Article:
Simpsons and Family Guy both started as traditional cel animation, 4:3 aspect ratio cartoons. Eventually they went digital paint and ink and to a wider 16:9 aspect ratio. I don’t think either show has looked as good as they did before the transition and I couldn’t figure out exactly why. BoJack Horseman, Rick and Morty and most anime series look great in 16:9 and hair thin outlines.
The difference is that neither show was really designed for a larger screen. They had to adapt as technology (TVs) improved. Essentially both shows got a lot more real-estate, but didn’t fill it with anything. Artistically the Simpsons residence looks more or less the same as it did when the show debuted in the late eighties. Peter Griffin still wears the same clothing as he did in 2001.
Copying and pasting from an old format to a new one rarely works out well without proper changes and design.
I regularly visit a small shopping center which has numerous design issues, but one of them stands out. A busy side entrance has sliding doors which are attached to a motion sensor. The sensor itself is fine, but it’s positioned incorrectly. If you approach the door from an angle, nothing happens. The doors stay shut. If you walk backwards and attempt to trigger the sensor, still nothing. Only if you do a proper double take and walk directly towards the doors, open sesame.
Most shoppers who can’t get in, end up either using another door or wait until someone walks out so the the doors open. The cost for the user is minor stress and irritation. The cost for the business is having staff deal with someone who was just made feel stupid by a door. Stressful interactions lead to more sickdays.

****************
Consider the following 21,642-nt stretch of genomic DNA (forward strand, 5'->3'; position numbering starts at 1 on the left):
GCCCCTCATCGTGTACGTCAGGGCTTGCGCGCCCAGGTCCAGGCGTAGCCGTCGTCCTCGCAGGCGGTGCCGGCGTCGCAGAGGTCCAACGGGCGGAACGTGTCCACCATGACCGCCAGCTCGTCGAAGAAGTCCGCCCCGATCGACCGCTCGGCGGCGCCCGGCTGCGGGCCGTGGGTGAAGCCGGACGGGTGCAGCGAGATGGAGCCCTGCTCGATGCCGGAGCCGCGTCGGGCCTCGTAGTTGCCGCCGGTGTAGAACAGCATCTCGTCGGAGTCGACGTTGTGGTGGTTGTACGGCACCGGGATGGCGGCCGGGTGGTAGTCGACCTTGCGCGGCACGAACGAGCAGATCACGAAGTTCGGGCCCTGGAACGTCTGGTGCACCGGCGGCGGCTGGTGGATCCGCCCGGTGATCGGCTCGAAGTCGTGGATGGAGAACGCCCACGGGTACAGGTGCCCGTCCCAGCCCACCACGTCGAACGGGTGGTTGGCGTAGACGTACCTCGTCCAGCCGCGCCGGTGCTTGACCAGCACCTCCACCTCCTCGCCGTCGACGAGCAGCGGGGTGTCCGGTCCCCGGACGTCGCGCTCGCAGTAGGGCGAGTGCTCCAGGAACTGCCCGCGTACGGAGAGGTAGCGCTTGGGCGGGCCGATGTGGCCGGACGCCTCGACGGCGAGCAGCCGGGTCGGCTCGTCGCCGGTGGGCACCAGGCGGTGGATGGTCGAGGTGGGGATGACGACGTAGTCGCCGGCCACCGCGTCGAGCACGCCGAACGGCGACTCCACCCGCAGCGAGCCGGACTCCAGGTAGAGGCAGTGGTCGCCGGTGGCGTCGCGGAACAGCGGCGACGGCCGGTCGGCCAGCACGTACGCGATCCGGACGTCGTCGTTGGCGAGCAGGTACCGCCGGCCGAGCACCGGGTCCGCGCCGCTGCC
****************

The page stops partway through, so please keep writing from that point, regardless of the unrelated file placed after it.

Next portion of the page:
However, some just turn away and go shop somewhere else. For those selected few, the cost of bad design is literal: they will spend their money elsewhere.
…by finding out if successful people are talking about them. I ran across a video on goal setting by someone I hadn’t heard of, Zig Ziglar. The video I saw was interesting and the content checked out, but I was still suspicious: who is this guy? Is he legit?
Then I got an idea. I typed his name into the search field on Seth Godin’s blog. Lo and behold, there he was. Several blog posts not only mentioning the very same man, but celebrating him and his methods. This guy is for real.
When I was going to university in England, I lived on a long straight street full of typical English row houses. Down the street was a Tesco supermarket and an entire avenue full of small shops. For months I didn’t bother walking up the street because it looked like there was nothing there. One day, for whatever reason, I did just that and discovered a small corner shop much closer to my house. Granted I usually ended up going to Tesco anyways, but I learnt something important: always explore.
If you start using a new program, go through all the settings and push all the buttons. When you move to a new neighborhood, take a few hours to walk around and be mindful of what you see. Take a different route on your commute, switch to a different bus or a train. And of course, see the world and travel as much as you can.
There’s a common trend with bad fast food restaurants. If the fries are stale and taste bad, you can rectify the situation by adding an extra portion of stale fries to the order. The math behind this is simple. Soggy fries taste roughly half as good as freshly cooked ones, so a double portion fixes the problem.
Of course that’s not how any of this works. The fries still taste terrible, now you just have twice was many. Some companies (read people) are rooted in a post-war like mentality where quantity is always more important than quality, where scarcity is still an issue. Pushing down prices (with quality), inability to modernize, aiming to please everyone, having an inconsistent product line and concentrating on “maximizing profits” is a surefire path to a difficult existence and extreme competition where the biggest company almost always wins.